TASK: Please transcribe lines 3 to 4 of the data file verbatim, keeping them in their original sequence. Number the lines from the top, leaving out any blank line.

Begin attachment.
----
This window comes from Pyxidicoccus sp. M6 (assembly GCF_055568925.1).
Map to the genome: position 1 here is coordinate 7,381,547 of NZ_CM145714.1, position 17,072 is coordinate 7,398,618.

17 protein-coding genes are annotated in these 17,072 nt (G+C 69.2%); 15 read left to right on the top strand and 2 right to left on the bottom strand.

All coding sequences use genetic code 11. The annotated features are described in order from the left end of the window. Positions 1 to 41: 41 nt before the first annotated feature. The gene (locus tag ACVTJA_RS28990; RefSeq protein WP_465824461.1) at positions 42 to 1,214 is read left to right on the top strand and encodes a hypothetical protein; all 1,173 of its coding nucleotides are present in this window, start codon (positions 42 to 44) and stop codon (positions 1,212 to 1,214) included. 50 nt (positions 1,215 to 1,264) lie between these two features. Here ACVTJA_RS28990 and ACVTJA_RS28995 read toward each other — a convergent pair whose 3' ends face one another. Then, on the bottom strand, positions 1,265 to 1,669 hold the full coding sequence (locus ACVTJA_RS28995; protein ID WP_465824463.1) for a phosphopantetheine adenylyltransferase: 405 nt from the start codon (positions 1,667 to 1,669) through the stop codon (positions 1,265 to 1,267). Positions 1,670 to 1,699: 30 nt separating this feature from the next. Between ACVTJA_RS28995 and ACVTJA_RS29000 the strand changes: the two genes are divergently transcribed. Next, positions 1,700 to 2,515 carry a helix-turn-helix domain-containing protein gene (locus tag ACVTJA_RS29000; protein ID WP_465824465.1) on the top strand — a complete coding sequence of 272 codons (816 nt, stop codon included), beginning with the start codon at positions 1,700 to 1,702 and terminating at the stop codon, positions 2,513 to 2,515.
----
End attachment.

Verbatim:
17 protein-coding genes are annotated in these 17,072 nt (G+C 69.2%); 15 read left to right on the top strand and 2 right to left on the bottom strand.

All coding sequences use genetic code 11. The annotated features are described in order from the left end of the window. Positions 1 to 41: 41 nt before the first annotated feature. The gene (locus tag ACVTJA_RS28990; RefSeq protein WP_465824461.1) at positions 42 to 1,214 is read left to right on the top strand and encodes a hypothetical protein; all 1,173 of its coding nucleotides are present in this window, start codon (positions 42 to 44) and stop codon (positions 1,212 to 1,214) included. 50 nt (positions 1,215 to 1,264) lie between these two features. Here ACVTJA_RS28990 and ACVTJA_RS28995 read toward each other — a convergent pair whose 3' ends face one another. Then, on the bottom strand, positions 1,265 to 1,669 hold the full coding sequence (locus ACVTJA_RS28995; protein ID WP_465824463.1) for a phosphopantetheine adenylyltransferase: 405 nt from the start codon (positions 1,667 to 1,669) through the stop codon (positions 1,265 to 1,267). Positions 1,670 to 1,699: 30 nt separating this feature from the next. Between ACVTJA_RS28995 and ACVTJA_RS29000 the strand changes: the two genes are divergently transcribed. Next, positions 1,700 to 2,515 carry a helix-turn-helix domain-containing protein gene (locus tag ACVTJA_RS29000; protein ID WP_465824465.1) on the top strand — a complete coding sequence of 272 codons (816 nt, stop codon included), beginning with the start codon at positions 1,700 to 1,702 and terminating at the stop codon, positions 2,513 to 2,515.